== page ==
Observed and simulated California climate trends due to concurrent long-term inland-warming and coastal-cooling
B. Lebassi, Santa Clara Univ., Santa Clara, CA; and J. E. Gonzalez, R. Bornstein, and D. Fabris
The current observational study reports on analyses of 2 m land and sea-surface temperatures from about 300 Co-op sites throughout CA for the last 60 years. Results for all of CA showed daily min temperatures with a significant upward trend, but corresponding max values with a smaller upward trend. Sub-area analyses showed these same results at inland Central Valley (CV) sites, but while coastal-plain areas in the San Francisco Bay Area (SFBA) and South Coast Air Basin (SCAB) generally also showed increasing min values, they showed decreasing max temperatures. In addition, concurrent trends in station pressure at several NWS air port sites, and long term NCEP sea level pressure trends in CA have also shown evidence of increased coastal-inland pressure gradients. Thus analysis of the data for surface temperatures and pressure gradients in summer time leads to hypothesize that the combined effects of global warming and regional land use are increasing summer daytime horizontal temperature and pressure gradients across the state, which is resulting in increased strength and frequency of cool summer marine sea-breeze flows into heavily populated and highly polluted CA coastal plains. This hypothesis is further evaluated by dew point temperature increases at coastal San Francisco Airport which was also observed to be much larger than that at inland Sacramento Executive Airport.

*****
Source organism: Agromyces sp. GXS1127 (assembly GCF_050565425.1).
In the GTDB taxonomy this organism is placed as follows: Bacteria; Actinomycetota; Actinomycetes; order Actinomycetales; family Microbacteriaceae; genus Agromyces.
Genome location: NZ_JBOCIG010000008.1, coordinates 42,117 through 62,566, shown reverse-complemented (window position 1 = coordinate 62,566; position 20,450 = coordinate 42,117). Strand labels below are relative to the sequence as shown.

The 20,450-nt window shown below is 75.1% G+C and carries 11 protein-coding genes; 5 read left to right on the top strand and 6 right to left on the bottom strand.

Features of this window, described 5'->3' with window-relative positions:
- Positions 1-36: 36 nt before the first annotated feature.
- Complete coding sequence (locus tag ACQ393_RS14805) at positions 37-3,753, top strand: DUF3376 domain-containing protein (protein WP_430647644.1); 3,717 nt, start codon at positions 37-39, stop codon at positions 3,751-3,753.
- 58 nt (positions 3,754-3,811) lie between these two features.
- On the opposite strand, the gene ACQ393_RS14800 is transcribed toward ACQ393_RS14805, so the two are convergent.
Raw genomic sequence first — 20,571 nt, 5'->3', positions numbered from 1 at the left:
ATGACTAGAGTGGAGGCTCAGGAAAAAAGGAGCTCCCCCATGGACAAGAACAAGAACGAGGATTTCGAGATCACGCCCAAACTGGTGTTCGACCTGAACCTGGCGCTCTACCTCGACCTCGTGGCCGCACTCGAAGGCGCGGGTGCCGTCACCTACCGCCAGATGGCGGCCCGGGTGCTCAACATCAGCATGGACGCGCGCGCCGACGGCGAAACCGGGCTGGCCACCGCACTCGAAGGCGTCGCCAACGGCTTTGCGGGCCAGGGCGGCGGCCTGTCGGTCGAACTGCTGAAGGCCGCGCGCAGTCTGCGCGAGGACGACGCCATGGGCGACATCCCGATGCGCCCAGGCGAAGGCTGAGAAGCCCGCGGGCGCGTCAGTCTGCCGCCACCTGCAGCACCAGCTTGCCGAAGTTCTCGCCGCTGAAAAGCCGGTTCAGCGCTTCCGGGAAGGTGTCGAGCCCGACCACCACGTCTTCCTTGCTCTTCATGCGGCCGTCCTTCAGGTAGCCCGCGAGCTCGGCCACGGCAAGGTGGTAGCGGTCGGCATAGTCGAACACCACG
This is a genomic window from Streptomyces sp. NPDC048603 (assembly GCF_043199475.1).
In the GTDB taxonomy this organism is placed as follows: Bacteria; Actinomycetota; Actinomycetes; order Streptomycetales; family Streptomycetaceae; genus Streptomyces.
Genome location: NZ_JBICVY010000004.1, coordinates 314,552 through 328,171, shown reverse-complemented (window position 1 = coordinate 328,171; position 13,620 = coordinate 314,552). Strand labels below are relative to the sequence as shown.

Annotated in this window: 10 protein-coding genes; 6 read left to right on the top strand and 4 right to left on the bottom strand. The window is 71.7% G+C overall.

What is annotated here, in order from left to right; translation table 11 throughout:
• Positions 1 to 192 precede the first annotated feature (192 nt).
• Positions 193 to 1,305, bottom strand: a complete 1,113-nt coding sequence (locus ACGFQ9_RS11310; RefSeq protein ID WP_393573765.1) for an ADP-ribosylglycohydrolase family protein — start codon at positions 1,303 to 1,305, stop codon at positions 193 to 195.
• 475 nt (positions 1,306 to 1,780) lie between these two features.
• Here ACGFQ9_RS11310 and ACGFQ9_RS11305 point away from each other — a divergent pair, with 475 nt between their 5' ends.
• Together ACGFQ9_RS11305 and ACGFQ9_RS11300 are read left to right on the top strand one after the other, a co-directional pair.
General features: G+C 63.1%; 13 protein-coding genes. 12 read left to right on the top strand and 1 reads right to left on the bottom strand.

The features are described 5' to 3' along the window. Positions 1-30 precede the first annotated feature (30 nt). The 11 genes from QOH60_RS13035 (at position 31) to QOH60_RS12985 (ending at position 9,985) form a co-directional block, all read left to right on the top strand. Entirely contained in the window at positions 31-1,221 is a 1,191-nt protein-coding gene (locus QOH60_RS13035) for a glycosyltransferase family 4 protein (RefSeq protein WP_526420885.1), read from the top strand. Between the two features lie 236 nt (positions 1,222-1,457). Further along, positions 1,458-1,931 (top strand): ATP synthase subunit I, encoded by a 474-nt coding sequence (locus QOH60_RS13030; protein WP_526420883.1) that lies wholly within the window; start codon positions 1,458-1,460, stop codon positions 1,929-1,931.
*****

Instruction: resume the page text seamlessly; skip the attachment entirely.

The hypothesis is further investigated using mesoscale simulations (RAMS) simulations, with a horizontal grid resolution of 4 km on an innermost grid over SFBA. Two simulations of the “present” and “past (potential natural vegetation)” land-use conditions were undertaken for the month of July. Results showed that monthly averaged 00 Z temperature changes (i.e., past minus current) in the eastern CV would warm, while those in its western half (as well as in the low elevation parts of the SFBA) would cool. The warming results from the reduced CV soil moisture, while the cooling results from an increased sea-breeze flow. Concurrent wind speeds increased mainly in the low-level sea-breeze flow corridor from the Pacific Ocean, through the SFBA, and into the CV (via the Carquinez Straight).
These results are thus providing an increased understanding of past and present trends in summer time temperatures, impacts of global and mesoscale (e.g., marine, land use, and topographic) physical processes in coastal environments.Recorded presentation
Session 11, Application of Numerical Models to Planned and Inadvertent Weather Modification Topics Part II
Wednesday, 23 April 2008, 1:30 PM-2:30 PM, Standley I
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